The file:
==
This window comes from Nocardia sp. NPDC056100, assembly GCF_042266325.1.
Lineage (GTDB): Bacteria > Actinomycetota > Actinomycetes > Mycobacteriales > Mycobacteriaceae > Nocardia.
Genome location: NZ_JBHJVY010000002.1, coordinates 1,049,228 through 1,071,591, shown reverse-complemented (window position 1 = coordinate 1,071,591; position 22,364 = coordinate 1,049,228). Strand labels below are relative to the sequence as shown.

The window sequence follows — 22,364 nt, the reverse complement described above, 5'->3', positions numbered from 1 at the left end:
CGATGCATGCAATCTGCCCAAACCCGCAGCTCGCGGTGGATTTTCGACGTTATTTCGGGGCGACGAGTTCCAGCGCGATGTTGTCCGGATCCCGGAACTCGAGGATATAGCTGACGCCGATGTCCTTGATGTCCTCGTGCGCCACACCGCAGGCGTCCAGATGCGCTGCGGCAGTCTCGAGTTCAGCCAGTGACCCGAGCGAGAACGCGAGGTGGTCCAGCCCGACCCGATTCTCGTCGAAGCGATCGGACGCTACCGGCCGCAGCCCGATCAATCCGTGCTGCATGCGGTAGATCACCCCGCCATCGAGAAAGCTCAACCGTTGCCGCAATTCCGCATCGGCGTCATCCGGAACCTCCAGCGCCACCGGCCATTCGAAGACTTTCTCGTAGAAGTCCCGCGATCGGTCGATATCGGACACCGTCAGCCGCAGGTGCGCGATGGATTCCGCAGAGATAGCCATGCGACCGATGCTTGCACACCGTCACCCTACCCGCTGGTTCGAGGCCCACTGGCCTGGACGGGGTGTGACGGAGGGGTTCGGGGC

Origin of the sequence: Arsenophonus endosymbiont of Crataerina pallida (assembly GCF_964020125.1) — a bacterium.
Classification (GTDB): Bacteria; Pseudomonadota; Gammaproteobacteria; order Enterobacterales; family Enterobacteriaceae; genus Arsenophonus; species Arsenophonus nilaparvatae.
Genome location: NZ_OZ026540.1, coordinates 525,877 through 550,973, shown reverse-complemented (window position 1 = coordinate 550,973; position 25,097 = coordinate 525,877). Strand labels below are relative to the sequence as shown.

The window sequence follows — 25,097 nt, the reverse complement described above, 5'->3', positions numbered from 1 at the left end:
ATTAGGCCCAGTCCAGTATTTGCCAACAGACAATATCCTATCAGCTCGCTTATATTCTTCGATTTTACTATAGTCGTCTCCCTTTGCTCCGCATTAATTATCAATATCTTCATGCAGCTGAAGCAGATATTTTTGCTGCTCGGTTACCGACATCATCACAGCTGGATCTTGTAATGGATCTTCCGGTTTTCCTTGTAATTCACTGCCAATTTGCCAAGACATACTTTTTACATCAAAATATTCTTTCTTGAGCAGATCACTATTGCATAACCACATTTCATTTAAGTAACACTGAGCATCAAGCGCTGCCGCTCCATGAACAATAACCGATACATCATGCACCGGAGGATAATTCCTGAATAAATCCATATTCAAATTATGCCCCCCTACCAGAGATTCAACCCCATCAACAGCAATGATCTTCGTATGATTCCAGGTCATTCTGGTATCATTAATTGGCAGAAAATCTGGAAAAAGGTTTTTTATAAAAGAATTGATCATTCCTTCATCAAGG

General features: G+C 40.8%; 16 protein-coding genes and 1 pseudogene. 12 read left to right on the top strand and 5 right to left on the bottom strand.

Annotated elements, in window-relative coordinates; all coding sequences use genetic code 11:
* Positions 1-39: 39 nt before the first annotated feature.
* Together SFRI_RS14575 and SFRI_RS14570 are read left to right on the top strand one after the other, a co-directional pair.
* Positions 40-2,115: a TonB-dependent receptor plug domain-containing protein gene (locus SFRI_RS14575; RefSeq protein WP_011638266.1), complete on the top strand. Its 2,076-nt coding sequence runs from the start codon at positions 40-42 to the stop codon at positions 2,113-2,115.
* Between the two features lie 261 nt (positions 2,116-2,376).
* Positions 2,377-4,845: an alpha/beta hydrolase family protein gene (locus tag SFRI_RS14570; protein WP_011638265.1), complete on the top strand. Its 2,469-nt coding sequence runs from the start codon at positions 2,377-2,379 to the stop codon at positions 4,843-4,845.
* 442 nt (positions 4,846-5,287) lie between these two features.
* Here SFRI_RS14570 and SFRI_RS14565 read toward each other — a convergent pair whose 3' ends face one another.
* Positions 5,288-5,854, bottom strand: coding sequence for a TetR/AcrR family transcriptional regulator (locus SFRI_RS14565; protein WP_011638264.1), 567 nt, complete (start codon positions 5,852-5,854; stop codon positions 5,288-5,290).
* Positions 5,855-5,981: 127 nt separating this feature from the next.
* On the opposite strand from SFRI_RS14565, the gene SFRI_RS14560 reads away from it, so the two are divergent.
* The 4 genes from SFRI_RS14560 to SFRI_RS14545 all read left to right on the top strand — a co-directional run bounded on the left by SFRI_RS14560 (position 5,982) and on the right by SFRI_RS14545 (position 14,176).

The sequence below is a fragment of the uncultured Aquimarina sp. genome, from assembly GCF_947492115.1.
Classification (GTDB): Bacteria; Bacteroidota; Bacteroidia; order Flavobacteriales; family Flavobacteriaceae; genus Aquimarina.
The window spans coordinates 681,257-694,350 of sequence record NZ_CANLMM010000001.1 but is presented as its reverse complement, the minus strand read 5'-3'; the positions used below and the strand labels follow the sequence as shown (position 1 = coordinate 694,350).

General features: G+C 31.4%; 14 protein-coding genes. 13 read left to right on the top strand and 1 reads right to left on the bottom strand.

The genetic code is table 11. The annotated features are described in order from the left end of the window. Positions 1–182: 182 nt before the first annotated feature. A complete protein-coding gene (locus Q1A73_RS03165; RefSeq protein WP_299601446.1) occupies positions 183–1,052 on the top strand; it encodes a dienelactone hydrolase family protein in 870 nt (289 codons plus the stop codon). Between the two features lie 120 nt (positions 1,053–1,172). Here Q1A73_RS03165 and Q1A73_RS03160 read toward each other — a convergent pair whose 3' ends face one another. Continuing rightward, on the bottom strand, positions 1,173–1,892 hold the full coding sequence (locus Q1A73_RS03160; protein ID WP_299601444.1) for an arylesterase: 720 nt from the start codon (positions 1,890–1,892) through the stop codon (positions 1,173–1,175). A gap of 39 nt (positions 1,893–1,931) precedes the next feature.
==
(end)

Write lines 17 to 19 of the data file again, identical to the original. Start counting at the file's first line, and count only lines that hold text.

* Positions 2,377-4,845: an alpha/beta hydrolase family protein gene (locus tag SFRI_RS14570; protein WP_011638265.1), complete on the top strand. Its 2,469-nt coding sequence runs from the start codon at positions 2,377-2,379 to the stop codon at positions 4,843-4,845.
* 442 nt (positions 4,846-5,287) lie between these two features.
* Here SFRI_RS14570 and SFRI_RS14565 read toward each other — a convergent pair whose 3' ends face one another.